Serum levels of an isoform of Apolipoprotein-AII as a potential marker for prostate cancer

Department of Microbiology and Molecular Cell Biology, Virginia Prostate Center, Eastern Virginia Medical School, 700 West Olney Road, Norfolk, VA 23501, USA.
Clinical Cancer Research (Impact Factor: 8.72). 03/2005; 11(3):1073-85.
Source: PubMed


We recently showed that protein expression profiling of serum using surface-enhanced laser desorption/ionization time-of-flight mass spectrometry (SELDI-TOF MS) has potential as a diagnostic approach for detection of prostate cancer. As a parallel effort, we have been pursuing the identification of the protein(s) comprising the individual discriminatory "peaks" and evaluating their utility as potential biomarkers for prostate disease.
We employed liquid chromatography, gel electrophoresis and tandem mass spectroscopy to isolate and identify a protein that correlates with observed SELDI-TOF MS mass/charge (m/z) values. Immunodepletion, immunoassay, and Western analysis were used to verify that the identified protein generated the observed SELDI peak. Subsequent immunohistochemistry was used to examine the expression of the proteins in prostate tumors.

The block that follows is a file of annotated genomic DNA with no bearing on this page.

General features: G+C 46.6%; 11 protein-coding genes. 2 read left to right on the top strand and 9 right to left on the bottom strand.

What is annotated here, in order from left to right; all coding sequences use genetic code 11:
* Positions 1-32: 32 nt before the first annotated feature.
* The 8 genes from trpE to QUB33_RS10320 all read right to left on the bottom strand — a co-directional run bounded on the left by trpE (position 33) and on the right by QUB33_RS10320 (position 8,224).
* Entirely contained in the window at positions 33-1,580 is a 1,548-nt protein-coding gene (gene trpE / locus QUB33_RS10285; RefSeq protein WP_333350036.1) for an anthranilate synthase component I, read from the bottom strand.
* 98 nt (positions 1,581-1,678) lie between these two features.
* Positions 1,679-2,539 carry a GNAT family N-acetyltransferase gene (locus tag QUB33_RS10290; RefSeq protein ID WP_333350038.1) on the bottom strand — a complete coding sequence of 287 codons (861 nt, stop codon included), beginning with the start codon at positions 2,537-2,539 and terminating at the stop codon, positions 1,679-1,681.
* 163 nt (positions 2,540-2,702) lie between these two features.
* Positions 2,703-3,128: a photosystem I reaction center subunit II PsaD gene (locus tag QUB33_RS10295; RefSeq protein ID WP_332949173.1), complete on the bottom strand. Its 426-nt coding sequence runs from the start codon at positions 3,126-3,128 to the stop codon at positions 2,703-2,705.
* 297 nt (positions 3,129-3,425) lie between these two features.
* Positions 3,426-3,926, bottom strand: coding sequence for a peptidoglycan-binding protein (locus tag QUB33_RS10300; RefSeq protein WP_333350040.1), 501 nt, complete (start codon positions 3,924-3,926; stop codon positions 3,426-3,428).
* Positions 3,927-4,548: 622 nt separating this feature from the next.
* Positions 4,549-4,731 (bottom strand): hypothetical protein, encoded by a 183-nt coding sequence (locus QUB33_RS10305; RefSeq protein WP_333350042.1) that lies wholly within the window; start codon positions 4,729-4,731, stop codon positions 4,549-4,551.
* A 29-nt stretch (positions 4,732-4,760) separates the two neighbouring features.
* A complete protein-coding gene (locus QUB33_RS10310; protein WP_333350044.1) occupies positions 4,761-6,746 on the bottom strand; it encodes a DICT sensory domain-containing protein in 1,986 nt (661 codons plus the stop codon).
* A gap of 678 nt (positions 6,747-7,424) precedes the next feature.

An 8,946 m/z SELDI-TOF MS peak was found to retain discriminatory value in each of two separate data sets with an increased expression in the diseased state. Sequence identification by liquid chromatography-MS/MS and subsequent immunoassays verified that an isoform of apolipoprotein A-II (ApoA-II) is the observed 8,946 m/z SELDI peak. Immunohistochemistry revealed that ApoA-II is overexpressed in prostate tumors. SELDI-based immunoassay revealed that an 8.9-kDa isoform of ApoA-II is specifically overexpressed in serum from individuals with prostate cancer. ApoA-II was also overexpressed in the serum of individuals with prostate cancer who have normal prostate-specific antigen (0-4.0 ng/mL).
We have identified an isoform of ApoA-II giving rise to an 8.9K m/z SELDI "peak" that is specifically overexpressed in prostate disease. The ability of ApoA-II to detect disease in patients with normal prostate-specific antigen suggests potential utility of the marker in identifying indolent disease.

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